Liboiron’s perspective contrasts with Thomashow, who touts “environmental learning” as a solution to the challenges of the Anthropocene and largely keeps his discussion of climate change at the level of the individual. At the end of To Know the World, I was left with little practicable insights beyond vague phrases like “constructive connectivity” and “cosmopolitan bioregionalism.” The bulk of his prose sits at the level of personal reflection and observations as he walks through the literature he cites. I’m not suggesting personal reflection isn’t a piece of the puzzle that deserves attention, but it only begins to bridge the chasm between individual thought and collective action. Thomashow’s book works best as an introduction to a long list of primary sources the reader would be well served to investigate.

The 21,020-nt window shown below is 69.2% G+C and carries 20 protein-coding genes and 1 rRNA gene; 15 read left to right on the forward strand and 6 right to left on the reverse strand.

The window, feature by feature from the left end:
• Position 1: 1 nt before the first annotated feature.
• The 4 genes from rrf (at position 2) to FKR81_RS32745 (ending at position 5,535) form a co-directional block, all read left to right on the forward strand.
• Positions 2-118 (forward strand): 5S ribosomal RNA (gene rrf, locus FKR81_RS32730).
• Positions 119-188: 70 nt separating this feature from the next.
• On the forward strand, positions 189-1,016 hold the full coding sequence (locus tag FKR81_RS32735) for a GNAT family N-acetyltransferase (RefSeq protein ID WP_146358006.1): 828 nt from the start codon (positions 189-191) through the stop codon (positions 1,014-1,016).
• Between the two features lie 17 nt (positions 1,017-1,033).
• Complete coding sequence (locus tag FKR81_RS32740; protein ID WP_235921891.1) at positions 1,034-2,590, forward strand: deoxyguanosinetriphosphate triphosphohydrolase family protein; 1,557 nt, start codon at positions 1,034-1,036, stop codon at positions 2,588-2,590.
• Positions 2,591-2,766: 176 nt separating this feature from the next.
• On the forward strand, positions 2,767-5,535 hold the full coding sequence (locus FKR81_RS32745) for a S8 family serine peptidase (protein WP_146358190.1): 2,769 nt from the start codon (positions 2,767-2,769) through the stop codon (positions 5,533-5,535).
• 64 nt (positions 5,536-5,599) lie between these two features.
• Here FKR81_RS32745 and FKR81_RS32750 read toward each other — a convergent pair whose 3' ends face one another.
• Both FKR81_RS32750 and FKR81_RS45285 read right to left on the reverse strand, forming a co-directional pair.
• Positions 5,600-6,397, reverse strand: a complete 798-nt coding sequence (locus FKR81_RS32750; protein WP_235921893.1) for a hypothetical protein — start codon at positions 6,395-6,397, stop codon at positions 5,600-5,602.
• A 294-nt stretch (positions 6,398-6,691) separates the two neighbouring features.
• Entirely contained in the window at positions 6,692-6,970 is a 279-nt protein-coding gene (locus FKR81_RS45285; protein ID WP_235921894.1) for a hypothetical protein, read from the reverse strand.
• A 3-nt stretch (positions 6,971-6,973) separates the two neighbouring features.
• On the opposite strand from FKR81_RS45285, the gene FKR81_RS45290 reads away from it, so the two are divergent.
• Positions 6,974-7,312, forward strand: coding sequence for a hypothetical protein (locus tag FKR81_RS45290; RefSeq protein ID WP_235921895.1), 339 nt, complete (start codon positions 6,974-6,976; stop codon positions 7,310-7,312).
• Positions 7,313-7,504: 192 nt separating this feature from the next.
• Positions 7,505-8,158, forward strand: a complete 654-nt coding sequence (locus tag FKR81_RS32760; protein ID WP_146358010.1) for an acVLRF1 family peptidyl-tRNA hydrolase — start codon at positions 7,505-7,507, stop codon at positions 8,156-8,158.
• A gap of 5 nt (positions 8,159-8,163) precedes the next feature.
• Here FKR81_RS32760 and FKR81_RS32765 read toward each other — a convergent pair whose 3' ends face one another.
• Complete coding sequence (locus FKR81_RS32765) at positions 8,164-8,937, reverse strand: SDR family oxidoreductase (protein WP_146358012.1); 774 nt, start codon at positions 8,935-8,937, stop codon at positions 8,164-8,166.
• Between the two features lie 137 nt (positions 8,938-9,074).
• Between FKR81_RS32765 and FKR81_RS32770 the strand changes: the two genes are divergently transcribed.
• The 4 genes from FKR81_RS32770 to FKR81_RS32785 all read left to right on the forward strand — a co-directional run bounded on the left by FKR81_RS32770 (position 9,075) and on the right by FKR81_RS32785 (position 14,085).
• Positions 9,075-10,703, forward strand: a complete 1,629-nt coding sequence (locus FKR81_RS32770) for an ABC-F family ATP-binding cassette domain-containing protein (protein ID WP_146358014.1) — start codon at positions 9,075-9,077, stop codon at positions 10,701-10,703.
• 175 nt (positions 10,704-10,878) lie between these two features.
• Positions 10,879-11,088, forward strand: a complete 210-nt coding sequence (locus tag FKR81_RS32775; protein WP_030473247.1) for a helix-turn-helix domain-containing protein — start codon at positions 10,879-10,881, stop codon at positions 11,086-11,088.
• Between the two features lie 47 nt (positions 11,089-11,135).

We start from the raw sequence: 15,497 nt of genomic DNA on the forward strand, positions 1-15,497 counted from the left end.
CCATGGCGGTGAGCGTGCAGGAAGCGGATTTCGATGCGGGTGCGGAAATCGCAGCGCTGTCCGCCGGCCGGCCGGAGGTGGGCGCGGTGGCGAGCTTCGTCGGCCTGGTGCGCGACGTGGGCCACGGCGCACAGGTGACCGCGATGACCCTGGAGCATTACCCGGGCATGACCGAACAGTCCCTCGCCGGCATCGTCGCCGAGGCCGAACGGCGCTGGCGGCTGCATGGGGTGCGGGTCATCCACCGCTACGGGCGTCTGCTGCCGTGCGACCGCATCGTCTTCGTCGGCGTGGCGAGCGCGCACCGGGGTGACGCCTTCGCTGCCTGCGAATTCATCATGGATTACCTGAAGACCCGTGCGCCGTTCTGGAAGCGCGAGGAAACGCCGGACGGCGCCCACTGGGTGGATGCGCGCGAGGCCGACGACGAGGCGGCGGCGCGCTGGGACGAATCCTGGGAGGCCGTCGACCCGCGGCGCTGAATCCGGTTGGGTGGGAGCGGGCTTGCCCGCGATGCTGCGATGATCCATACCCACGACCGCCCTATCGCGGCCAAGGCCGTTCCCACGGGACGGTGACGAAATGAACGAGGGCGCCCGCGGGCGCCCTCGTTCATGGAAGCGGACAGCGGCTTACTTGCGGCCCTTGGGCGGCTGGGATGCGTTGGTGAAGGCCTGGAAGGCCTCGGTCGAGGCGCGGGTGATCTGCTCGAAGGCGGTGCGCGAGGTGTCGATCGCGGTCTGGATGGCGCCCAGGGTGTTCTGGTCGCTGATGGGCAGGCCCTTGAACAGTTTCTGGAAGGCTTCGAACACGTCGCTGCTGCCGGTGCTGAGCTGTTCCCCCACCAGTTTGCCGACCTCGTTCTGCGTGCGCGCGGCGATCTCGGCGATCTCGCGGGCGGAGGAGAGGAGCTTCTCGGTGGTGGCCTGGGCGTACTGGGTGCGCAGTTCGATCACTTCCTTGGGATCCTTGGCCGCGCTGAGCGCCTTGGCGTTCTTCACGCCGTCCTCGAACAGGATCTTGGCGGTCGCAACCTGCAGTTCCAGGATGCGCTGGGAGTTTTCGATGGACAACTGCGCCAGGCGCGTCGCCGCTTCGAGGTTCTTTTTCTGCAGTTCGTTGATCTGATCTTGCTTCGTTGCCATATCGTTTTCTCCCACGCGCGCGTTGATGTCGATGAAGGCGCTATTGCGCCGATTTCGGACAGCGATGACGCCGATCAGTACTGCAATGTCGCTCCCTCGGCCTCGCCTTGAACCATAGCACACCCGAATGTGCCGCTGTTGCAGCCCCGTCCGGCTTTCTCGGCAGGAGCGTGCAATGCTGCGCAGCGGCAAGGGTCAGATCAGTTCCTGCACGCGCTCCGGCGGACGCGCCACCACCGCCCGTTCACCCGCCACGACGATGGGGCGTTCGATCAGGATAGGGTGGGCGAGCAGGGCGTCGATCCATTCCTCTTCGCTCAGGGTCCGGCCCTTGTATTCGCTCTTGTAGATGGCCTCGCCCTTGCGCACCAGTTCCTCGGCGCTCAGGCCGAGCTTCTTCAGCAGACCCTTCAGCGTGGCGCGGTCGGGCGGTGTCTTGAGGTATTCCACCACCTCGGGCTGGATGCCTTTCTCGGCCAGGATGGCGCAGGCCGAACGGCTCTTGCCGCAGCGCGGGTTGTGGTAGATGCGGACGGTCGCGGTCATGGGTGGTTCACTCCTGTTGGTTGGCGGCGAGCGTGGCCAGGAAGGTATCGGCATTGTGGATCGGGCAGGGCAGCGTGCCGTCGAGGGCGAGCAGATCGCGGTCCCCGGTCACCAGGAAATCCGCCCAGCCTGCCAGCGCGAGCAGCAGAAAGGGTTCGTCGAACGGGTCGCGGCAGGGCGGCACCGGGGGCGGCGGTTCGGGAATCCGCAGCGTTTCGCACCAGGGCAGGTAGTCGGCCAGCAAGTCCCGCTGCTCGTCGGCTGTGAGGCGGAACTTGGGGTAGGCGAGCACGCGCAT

I’d argue the responsible, pragmatic approach to climate change and similar global problems lies in extending the views put forth by both Liboiron and Thomashow. We must rethink our research (whether conducted ourselves or in our name), actions, and relationships in the context of global change, with the expectation of bringing about new forms of science and society. We need the freedom to enact new, nonexploitative, nonviolent social contracts, all while reflecting on the effects our choices can have on our personal spheres of influence. That sounds like a story that could make a difference.